Picking up the sax at 28 (29 now) has been a challenge for me. Fortunately, my wife has been understanding, but I think the concepts of youth having all the advantages are biased by our observations. Essentially, I practice 3x as hard and 2x smarter than any kid I've ever watched, but when I suck, people are less afraid to tell me so and I'm more able to recognize it. When my tiny neice is 1000x worse on her poorly tuned violin, nobody tells her it is because she sucks. They act like she is queen of the virtuosos because she is tiny.
Little kids are less afraid of being terrible, and far less able to recognize how bad they are. It makes them more willing to slog through the garbage of not being very good at all.
Worse yet, as adults, we often measure ourselves incorrectly. Compared to a kid playing 5 months, I'm super amazing. Compared to a 29 year old who has been playing since 9 years old... I've got a ways to go.
Even worse on that scaling inconsistency is that, as adults, we measure ourselves against those who have "made it" in the sense of becoming relatively famous and successful in their art. Not only are they outlier cases, but fame is biased toward the sensational. Thus, between the 10 year old and the 38 year old who play equally well, the sensational 10 year old is a genius and the 38 year old is an amateur. A blind saxophonist is more sensational than a sighted one. Thus, we tend to observe far more child virtuosos than really exist, making us feel even worse about it.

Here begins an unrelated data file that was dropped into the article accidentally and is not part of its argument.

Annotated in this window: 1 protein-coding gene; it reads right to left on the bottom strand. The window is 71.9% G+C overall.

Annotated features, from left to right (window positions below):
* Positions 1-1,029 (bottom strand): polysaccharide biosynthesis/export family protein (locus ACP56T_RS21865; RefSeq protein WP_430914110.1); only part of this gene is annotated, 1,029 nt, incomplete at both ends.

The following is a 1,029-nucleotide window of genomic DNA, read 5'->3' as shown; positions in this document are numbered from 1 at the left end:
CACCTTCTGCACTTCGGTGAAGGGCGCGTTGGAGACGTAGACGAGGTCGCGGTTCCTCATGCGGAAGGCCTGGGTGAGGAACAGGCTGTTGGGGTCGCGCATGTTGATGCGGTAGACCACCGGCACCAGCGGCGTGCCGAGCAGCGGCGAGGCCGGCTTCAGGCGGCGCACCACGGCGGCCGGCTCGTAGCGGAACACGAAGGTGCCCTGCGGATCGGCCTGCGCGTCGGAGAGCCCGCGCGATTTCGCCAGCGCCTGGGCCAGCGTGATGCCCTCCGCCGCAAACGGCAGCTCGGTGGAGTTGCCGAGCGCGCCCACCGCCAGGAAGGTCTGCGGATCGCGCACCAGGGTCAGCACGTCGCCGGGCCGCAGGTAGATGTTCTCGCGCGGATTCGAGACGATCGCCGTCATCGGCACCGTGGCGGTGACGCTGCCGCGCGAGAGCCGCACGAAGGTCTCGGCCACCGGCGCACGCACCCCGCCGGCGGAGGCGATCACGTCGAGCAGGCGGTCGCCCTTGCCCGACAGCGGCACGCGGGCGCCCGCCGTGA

I'm never going to "make it" unless I define "it" as decent music that comes from me and not my speakers. If I let my music be the end goal, and not compare it to playing duets with Yanni as the headliner, than I'm almost certainly going to make "it" if I don't give up and practice.